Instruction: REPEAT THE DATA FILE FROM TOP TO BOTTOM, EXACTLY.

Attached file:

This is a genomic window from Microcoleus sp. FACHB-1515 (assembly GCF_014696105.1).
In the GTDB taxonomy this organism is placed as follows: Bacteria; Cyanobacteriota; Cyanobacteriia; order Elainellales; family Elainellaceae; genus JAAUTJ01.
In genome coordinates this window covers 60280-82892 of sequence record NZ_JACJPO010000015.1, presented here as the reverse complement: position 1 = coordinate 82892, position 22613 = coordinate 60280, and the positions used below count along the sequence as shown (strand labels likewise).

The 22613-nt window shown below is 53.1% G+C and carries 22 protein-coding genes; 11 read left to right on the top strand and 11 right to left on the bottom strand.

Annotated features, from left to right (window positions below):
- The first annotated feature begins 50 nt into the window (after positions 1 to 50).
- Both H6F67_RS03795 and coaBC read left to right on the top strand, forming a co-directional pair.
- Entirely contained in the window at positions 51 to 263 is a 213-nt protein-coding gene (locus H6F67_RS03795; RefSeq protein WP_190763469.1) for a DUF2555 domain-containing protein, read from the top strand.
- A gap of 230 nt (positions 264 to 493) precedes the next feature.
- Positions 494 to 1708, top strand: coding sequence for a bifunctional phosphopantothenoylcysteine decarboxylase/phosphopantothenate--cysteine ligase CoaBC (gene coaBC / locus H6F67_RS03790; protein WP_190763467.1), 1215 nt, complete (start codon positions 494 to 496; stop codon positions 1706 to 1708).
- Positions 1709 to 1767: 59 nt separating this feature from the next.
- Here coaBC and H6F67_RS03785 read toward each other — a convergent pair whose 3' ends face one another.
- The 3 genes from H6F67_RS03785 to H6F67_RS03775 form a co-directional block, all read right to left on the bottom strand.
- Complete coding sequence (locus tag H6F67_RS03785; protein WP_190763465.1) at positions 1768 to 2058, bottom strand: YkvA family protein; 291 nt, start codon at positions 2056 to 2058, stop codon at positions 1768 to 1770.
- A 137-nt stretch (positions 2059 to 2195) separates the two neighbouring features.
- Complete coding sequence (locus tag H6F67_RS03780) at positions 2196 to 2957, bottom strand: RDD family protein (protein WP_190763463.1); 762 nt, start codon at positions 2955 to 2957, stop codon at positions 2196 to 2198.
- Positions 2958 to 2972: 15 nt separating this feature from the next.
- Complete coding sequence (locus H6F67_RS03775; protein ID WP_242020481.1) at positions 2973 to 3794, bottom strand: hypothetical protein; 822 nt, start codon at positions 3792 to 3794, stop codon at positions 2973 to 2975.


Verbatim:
This is a genomic window from Microcoleus sp. FACHB-1515 (assembly GCF_014696105.1).
In the GTDB taxonomy this organism is placed as follows: Bacteria; Cyanobacteriota; Cyanobacteriia; order Elainellales; family Elainellaceae; genus JAAUTJ01.
In genome coordinates this window covers 60280-82892 of sequence record NZ_JACJPO010000015.1, presented here as the reverse complement: position 1 = coordinate 82892, position 22613 = coordinate 60280, and the positions used below count along the sequence as shown (strand labels likewise).

The 22613-nt window shown below is 53.1% G+C and carries 22 protein-coding genes; 11 read left to right on the top strand and 11 right to left on the bottom strand.

Annotated features, from left to right (window positions below):
- The first annotated feature begins 50 nt into the window (after positions 1 to 50).
- Both H6F67_RS03795 and coaBC read left to right on the top strand, forming a co-directional pair.
- Entirely contained in the window at positions 51 to 263 is a 213-nt protein-coding gene (locus H6F67_RS03795; RefSeq protein WP_190763469.1) for a DUF2555 domain-containing protein, read from the top strand.
- A gap of 230 nt (positions 264 to 493) precedes the next feature.
- Positions 494 to 1708, top strand: coding sequence for a bifunctional phosphopantothenoylcysteine decarboxylase/phosphopantothenate--cysteine ligase CoaBC (gene coaBC / locus H6F67_RS03790; protein WP_190763467.1), 1215 nt, complete (start codon positions 494 to 496; stop codon positions 1706 to 1708).
- Positions 1709 to 1767: 59 nt separating this feature from the next.
- Here coaBC and H6F67_RS03785 read toward each other — a convergent pair whose 3' ends face one another.
- The 3 genes from H6F67_RS03785 to H6F67_RS03775 form a co-directional block, all read right to left on the bottom strand.
- Complete coding sequence (locus tag H6F67_RS03785; protein WP_190763465.1) at positions 1768 to 2058, bottom strand: YkvA family protein; 291 nt, start codon at positions 2056 to 2058, stop codon at positions 1768 to 1770.
- A 137-nt stretch (positions 2059 to 2195) separates the two neighbouring features.
- Complete coding sequence (locus tag H6F67_RS03780) at positions 2196 to 2957, bottom strand: RDD family protein (protein WP_190763463.1); 762 nt, start codon at positions 2955 to 2957, stop codon at positions 2196 to 2198.
- Positions 2958 to 2972: 15 nt separating this feature from the next.
- Complete coding sequence (locus H6F67_RS03775; protein ID WP_242020481.1) at positions 2973 to 3794, bottom strand: hypothetical protein; 822 nt, start codon at positions 3792 to 3794, stop codon at positions 2973 to 2975.